Car-Wash

at the car wash

Only Soap?

It’s not just soap from washing your car that goes down the storm drain. It’s also the oils and dirt from you car that go directly into the drain and run right into our lakes and rivers, untreated, harming the fish and our water. So wash your car at a car wash, on the lawn or someplace where it can soak into the ground.

  • Wash your car at a car wash
  • Wash your car on the lawn or some impervious surface where it can soak into the ground

Charity / Fundraising Car Washes
Car Washes are a great way to raise money for your organization, but doing it yourself can be hard work and the soap, dirt and oils generated typically go down the street and into a storm drain and straight into our rivers and streams, untreated. This harms our marine life and water quality.

  • Use only nontoxic, phosphate free or biodegradable soap
  • Find a large grassy area to drive the cars onto/drain water
  • Wring sponges and rags into a bucket not onto the ground
  • Use or create a car wash kit


Build Your Own Car Wash Kit

Option #1

  • Wet/dry shop vacuum: as the car wash is being conducted, designate a person to vacuum up excess rinse water as it accumulates on the ground. Rinse water must be collected prior to entering the storm drain. Then dispose of the rinse water on a lawn area, landscaped area or stormwater swale.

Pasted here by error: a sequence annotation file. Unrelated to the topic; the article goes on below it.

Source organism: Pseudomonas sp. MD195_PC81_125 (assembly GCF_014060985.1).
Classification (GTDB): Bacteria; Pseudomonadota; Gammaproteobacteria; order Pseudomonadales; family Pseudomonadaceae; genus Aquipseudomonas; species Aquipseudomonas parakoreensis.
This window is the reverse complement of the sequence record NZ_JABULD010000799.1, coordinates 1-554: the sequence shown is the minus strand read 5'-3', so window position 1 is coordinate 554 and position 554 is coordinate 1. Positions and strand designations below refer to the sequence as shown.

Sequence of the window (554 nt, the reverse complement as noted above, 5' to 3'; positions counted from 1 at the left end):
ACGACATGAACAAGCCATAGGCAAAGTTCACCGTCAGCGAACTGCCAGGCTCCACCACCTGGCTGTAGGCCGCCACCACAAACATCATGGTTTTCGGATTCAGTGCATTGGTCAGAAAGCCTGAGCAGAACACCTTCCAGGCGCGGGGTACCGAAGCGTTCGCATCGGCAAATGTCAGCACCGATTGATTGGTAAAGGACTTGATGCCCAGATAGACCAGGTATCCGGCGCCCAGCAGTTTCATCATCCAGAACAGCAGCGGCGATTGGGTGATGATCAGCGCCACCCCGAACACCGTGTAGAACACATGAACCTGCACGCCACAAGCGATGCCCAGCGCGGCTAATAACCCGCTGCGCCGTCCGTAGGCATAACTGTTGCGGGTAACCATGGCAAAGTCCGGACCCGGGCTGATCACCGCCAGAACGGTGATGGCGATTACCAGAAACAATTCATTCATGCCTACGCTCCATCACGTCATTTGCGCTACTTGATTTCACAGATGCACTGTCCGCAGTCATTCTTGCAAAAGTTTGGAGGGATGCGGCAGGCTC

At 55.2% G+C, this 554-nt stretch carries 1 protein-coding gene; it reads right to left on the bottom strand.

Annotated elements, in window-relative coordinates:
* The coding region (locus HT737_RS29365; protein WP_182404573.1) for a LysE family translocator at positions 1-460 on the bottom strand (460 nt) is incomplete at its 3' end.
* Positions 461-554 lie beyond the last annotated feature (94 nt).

• GFCI adapter plug – ground-fault circuit Interrupter (Class A).
  • Extension cord: a 100 foot (or appropriate length) extension cord.
  • Safety Vests and Traffic Cones: orange safety vests and traffic cones are necessary when working in or near traffic.

Option #2

  • Storm drain protective mat: place a heavy protective mat over the storm drain to prevent soapy water from entering.
  • Wet/dry shop vacuum: after the water is allowed to pool it can then be vacuumed up with the shop vacuum and pumped through a garden hose or poured onto a lawn, landscape area, or stormwater swale.
  • Garden hose (optional): Some shop vacuums are available with a built in water pump that can continually pump water from the shop vacuum container through a garden hose as water is being vacuumed up.
  • GFCI adapter plug: Ground-Fault Circuit Interrupter (Class A).
  • Extension cord: a 100 foot (or appropriate length) extension cord.
  • Safety Vests and Traffic Cones: orange safety vests and orange traffic cones are necessary when working in or near traffic.

Most of these items can be purchased at local hardware stores. Safety items, such as road cones and vests, can be purchased from a local safety equipment supplier; check yellow pages in local phone directory.

How to Use Your Car Wash Kit (For Option #2)

  1. Locate the nearest lawn, landscape area or stormwater swale, storm drain, electrical plug in. (Locate the storm drain where the water will accumulate.)
  2. Put on traffic vests.
  3. Set up orange cones next to storm drain to alert traffic.
  4. Cover the storm drain grate with the heavy mat. Caution: be sure that the grate is completely covered.
  5. Plug in the wet/dry shop vacuum using the ground fault adapter plug and extension cord.
  6. Use the wet/dry shop vacuum to remove pooled water around the storm drain. Make sure that one to two people are designated strictly for this task.
  7. Dispose of the rinse water on a lawn area, landscaped area or stormwater swale.
  8. Read and follow safety instructions with all equipment.



Check out these other great ways you can help keep monsters out of our storm drains